Facebook's buy of WhatsApp places the world's largest social network closer to the heart of mobile communications. Reuters

Facebook Inc. (NASDAQ: FB) made a big splash Wednesday, when it announced that it would purchase WhatsApp, a popular mobile messaging app, for a total of $19 billion in cash and stock.

The WhatsApp team will get a nice paycheck, but it isn’t the only ones profiting from the deal. Facebook’s acquisition of WhatsApp is also the largest purchase of a venture-backed company in history, and venture capital firm Sequoia Capital stands to make billions from its investment in WhatsApp.

Sequoia invested $8 million in Series A funding of WhatsApp and led two subsequent rounds of funding totaling about $1.3 billion. Some estimate that Sequoia owns almost 20 percent of WhatsApp, a stake now worth about $3 billion – a 50x return on Sequoia’s initial investment.

This isn’t even the first time Sequoia has profited from a Facebook acquisition. The firm also led a $50 million round of investing in Instagram before Facebook acquired it in April 2012 for about $1 billion.

What’s interesting is that Facebook founder and CEO Mark Zuckerberg actually met with Sequoia back in 2004 to pitch his idea for Wirehog. Zuckerberg had no intention of making a deal and made a farce of the meeting by showing up late, wearing pajamas and listing reasons why Sequoia should never invest in him.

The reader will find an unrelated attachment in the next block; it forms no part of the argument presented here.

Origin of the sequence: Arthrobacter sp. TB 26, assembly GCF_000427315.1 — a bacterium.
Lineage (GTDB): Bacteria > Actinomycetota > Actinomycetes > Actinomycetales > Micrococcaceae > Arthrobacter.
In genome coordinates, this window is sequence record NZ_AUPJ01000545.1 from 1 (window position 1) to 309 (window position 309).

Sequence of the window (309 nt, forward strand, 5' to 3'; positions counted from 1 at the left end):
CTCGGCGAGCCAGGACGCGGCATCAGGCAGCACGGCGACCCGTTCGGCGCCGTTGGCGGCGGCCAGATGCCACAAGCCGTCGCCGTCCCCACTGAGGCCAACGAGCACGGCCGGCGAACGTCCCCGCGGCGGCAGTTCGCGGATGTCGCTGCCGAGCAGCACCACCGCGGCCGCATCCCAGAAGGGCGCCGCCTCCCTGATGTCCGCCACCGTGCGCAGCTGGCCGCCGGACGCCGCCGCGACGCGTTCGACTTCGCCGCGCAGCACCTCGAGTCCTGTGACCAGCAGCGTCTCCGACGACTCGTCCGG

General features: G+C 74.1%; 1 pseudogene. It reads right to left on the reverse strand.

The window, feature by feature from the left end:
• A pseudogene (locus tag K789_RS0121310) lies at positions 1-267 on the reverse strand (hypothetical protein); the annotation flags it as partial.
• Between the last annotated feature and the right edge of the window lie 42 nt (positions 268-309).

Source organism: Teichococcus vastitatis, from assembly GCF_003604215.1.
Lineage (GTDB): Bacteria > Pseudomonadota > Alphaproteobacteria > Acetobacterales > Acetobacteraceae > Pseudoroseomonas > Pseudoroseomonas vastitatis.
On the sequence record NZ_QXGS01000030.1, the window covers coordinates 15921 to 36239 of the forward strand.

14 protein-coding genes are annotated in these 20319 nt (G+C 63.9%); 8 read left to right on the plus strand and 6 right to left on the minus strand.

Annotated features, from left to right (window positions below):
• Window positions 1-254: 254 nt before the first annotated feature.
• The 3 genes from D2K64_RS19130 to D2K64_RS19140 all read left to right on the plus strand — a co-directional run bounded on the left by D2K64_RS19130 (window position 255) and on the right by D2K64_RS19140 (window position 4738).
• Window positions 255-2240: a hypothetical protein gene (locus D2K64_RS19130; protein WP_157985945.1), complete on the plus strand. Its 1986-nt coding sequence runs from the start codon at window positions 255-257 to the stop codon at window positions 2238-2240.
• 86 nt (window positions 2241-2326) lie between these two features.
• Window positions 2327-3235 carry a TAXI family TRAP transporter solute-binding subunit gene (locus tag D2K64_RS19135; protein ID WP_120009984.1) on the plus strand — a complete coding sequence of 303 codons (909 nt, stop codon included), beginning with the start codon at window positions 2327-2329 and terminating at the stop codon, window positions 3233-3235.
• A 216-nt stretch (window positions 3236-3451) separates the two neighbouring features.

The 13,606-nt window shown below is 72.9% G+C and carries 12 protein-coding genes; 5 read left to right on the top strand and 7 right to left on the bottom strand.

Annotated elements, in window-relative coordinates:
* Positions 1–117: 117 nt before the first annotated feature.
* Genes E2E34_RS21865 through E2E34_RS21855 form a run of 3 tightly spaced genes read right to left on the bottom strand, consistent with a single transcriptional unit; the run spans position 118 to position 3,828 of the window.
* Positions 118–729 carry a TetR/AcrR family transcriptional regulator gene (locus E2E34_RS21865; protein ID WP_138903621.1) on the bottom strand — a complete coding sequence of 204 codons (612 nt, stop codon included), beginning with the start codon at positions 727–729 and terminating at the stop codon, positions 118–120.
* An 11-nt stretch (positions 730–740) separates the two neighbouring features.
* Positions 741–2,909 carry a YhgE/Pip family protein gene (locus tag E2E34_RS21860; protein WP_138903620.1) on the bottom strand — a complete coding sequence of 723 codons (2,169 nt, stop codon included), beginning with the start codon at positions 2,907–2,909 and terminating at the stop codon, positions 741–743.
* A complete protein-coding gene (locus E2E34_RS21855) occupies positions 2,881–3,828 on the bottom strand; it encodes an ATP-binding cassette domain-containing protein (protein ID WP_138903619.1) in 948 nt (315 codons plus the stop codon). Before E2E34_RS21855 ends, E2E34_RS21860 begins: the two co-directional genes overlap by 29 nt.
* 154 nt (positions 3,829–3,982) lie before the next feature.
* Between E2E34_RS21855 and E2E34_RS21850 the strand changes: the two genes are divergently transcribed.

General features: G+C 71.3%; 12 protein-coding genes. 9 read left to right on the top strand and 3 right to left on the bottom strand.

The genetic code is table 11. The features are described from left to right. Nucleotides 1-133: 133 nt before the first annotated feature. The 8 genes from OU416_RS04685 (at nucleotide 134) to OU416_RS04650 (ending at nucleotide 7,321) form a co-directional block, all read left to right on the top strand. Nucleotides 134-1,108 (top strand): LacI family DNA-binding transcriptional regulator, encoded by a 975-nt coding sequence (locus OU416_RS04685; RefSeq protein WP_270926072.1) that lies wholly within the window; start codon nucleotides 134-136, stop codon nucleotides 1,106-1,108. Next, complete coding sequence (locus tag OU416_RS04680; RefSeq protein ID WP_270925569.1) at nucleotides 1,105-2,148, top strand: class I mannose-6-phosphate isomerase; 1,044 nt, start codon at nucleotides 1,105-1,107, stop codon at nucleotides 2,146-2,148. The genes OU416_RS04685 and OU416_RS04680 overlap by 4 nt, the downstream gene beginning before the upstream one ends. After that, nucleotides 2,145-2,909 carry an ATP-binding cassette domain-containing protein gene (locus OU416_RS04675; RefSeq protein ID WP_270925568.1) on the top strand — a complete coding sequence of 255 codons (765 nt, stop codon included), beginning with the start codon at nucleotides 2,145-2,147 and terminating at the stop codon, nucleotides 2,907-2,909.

WhatsApp has 450 million active users, and a blog post by Sequoia said that more than a million people install the app every day. WhatsApp also has a policy of “No Ads! No Games! No Gimmicks!” and promised that Facebook will not compromise these principles.

Zuckerberg has echoed this statement, saying, “I don’t personally think ads are the right way to monetize messaging.” Instead, WhatsApp will use Facebook’s resources to focus on growth. The goal is to eventually attract over 1 billion users.

In April, Google was rumored to be interested in purchasing WhatsApp for $1 billion, and many criticized WhatsApp for turning down the deal.